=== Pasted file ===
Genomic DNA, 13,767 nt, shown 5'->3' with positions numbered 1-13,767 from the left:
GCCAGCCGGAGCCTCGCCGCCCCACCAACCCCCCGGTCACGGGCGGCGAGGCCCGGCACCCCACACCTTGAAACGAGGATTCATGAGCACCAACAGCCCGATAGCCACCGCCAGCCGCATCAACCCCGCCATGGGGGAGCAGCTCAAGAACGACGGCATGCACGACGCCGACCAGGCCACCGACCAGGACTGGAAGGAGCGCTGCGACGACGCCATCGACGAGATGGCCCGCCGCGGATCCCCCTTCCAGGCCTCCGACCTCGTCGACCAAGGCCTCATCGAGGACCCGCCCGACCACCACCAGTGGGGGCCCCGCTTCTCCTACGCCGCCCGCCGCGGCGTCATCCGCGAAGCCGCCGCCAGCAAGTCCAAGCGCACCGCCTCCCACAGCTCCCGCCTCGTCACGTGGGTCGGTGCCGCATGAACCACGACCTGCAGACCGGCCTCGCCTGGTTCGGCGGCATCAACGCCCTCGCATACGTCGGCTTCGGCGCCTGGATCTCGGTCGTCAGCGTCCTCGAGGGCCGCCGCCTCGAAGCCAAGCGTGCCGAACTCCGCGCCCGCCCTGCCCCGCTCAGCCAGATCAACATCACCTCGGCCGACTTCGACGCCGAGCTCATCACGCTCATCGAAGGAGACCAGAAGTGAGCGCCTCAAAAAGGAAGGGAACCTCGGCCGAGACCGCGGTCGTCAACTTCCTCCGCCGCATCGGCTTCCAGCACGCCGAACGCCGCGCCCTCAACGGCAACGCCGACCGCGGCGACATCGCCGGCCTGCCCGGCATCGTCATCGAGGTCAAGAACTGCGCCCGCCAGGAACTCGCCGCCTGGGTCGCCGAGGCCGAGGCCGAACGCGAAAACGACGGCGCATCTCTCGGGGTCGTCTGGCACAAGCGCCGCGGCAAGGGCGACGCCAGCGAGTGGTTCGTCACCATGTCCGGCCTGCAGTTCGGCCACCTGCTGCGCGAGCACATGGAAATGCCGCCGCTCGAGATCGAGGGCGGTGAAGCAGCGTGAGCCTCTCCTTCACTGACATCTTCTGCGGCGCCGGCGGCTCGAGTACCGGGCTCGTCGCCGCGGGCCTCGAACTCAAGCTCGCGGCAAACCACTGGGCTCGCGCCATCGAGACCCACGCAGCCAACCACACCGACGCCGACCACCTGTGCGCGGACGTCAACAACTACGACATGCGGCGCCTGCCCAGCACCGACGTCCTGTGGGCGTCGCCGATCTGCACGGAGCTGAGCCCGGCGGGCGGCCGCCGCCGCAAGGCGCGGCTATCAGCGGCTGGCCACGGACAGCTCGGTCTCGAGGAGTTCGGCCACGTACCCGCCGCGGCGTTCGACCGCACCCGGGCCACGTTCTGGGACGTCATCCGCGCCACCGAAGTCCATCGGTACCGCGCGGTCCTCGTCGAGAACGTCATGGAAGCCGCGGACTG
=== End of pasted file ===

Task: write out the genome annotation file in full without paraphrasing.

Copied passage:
Genomic DNA, 13,767 nt, shown 5'->3' with positions numbered 1-13,767 from the left:
GCCAGCCGGAGCCTCGCCGCCCCACCAACCCCCCGGTCACGGGCGGCGAGGCCCGGCACCCCACACCTTGAAACGAGGATTCATGAGCACCAACAGCCCGATAGCCACCGCCAGCCGCATCAACCCCGCCATGGGGGAGCAGCTCAAGAACGACGGCATGCACGACGCCGACCAGGCCACCGACCAGGACTGGAAGGAGCGCTGCGACGACGCCATCGACGAGATGGCCCGCCGCGGATCCCCCTTCCAGGCCTCCGACCTCGTCGACCAAGGCCTCATCGAGGACCCGCCCGACCACCACCAGTGGGGGCCCCGCTTCTCCTACGCCGCCCGCCGCGGCGTCATCCGCGAAGCCGCCGCCAGCAAGTCCAAGCGCACCGCCTCCCACAGCTCCCGCCTCGTCACGTGGGTCGGTGCCGCATGAACCACGACCTGCAGACCGGCCTCGCCTGGTTCGGCGGCATCAACGCCCTCGCATACGTCGGCTTCGGCGCCTGGATCTCGGTCGTCAGCGTCCTCGAGGGCCGCCGCCTCGAAGCCAAGCGTGCCGAACTCCGCGCCCGCCCTGCCCCGCTCAGCCAGATCAACATCACCTCGGCCGACTTCGACGCCGAGCTCATCACGCTCATCGAAGGAGACCAGAAGTGAGCGCCTCAAAAAGGAAGGGAACCTCGGCCGAGACCGCGGTCGTCAACTTCCTCCGCCGCATCGGCTTCCAGCACGCCGAACGCCGCGCCCTCAACGGCAACGCCGACCGCGGCGACATCGCCGGCCTGCCCGGCATCGTCATCGAGGTCAAGAACTGCGCCCGCCAGGAACTCGCCGCCTGGGTCGCCGAGGCCGAGGCCGAACGCGAAAACGACGGCGCATCTCTCGGGGTCGTCTGGCACAAGCGCCGCGGCAAGGGCGACGCCAGCGAGTGGTTCGTCACCATGTCCGGCCTGCAGTTCGGCCACCTGCTGCGCGAGCACATGGAAATGCCGCCGCTCGAGATCGAGGGCGGTGAAGCAGCGTGAGCCTCTCCTTCACTGACATCTTCTGCGGCGCCGGCGGCTCGAGTACCGGGCTCGTCGCCGCGGGCCTCGAACTCAAGCTCGCGGCAAACCACTGGGCTCGCGCCATCGAGACCCACGCAGCCAACCACACCGACGCCGACCACCTGTGCGCGGACGTCAACAACTACGACATGCGGCGCCTGCCCAGCACCGACGTCCTGTGGGCGTCGCCGATCTGCACGGAGCTGAGCCCGGCGGGCGGCCGCCGCCGCAAGGCGCGGCTATCAGCGGCTGGCCACGGACAGCTCGGTCTCGAGGAGTTCGGCCACGTACCCGCCGCGGCGTTCGACCGCACCCGGGCCACGTTCTGGGACGTCATCCGCGCCACCGAAGTCCATCGGTACCGCGCGGTCCTCGTCGAGAACGTCATGGAAGCCGCGGACTG